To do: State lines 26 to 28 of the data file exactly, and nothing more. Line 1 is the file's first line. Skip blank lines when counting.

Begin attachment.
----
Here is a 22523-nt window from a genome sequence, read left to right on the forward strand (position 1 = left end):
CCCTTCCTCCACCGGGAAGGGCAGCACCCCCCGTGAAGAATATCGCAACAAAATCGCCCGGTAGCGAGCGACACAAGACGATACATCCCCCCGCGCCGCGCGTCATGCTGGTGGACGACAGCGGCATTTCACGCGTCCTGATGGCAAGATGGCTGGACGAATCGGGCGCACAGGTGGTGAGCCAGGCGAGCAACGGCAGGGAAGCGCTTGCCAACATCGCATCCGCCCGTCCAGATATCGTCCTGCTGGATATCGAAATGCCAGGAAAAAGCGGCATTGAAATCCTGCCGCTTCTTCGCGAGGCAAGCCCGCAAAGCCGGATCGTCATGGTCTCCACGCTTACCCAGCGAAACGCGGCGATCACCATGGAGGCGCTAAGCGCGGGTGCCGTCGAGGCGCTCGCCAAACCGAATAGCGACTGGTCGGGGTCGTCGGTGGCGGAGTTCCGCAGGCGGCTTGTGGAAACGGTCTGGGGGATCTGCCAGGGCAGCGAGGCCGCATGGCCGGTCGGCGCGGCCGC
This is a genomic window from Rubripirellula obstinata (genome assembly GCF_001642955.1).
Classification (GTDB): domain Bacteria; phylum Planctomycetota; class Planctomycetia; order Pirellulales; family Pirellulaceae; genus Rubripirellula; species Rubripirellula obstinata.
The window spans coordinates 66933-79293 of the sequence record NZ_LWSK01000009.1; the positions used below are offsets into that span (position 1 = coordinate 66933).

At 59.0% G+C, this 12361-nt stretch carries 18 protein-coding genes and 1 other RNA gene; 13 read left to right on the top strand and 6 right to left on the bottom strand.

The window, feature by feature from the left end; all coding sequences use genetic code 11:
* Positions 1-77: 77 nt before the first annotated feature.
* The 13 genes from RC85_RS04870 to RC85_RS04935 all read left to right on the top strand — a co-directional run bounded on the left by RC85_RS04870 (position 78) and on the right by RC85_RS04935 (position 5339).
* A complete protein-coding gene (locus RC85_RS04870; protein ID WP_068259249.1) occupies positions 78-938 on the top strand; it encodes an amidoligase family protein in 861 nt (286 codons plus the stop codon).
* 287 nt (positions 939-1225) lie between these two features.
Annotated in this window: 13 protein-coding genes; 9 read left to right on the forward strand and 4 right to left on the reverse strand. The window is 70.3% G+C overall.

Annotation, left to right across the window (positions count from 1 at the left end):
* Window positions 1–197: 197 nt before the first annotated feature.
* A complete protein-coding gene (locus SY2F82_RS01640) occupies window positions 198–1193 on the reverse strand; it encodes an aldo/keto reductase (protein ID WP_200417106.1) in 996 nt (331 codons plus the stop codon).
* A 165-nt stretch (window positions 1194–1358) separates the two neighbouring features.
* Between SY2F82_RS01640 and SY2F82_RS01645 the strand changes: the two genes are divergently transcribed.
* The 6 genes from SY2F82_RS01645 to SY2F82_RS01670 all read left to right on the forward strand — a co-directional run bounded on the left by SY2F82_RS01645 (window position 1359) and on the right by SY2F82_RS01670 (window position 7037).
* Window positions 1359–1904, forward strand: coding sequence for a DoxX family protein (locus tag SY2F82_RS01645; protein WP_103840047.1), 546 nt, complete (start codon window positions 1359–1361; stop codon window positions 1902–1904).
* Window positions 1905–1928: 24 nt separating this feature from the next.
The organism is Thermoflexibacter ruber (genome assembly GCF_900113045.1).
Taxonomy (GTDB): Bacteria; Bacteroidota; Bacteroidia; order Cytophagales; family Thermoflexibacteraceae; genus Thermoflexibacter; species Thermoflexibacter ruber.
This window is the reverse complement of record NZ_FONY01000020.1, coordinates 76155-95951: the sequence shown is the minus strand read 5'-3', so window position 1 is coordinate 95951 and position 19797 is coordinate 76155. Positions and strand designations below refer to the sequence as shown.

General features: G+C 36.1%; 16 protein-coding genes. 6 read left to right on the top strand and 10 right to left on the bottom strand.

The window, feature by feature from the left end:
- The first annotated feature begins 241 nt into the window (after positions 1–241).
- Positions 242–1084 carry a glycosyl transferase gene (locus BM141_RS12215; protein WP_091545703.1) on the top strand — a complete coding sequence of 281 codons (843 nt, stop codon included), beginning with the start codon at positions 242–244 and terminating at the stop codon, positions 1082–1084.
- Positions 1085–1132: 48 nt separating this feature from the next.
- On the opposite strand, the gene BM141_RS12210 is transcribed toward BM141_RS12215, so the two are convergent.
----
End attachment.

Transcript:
- The first annotated feature begins 241 nt into the window (after positions 1–241).
- Positions 242–1084 carry a glycosyl transferase gene (locus BM141_RS12215; protein WP_091545703.1) on the top strand — a complete coding sequence of 281 codons (843 nt, stop codon included), beginning with the start codon at positions 242–244 and terminating at the stop codon, positions 1082–1084.
- Positions 1085–1132: 48 nt separating this feature from the next.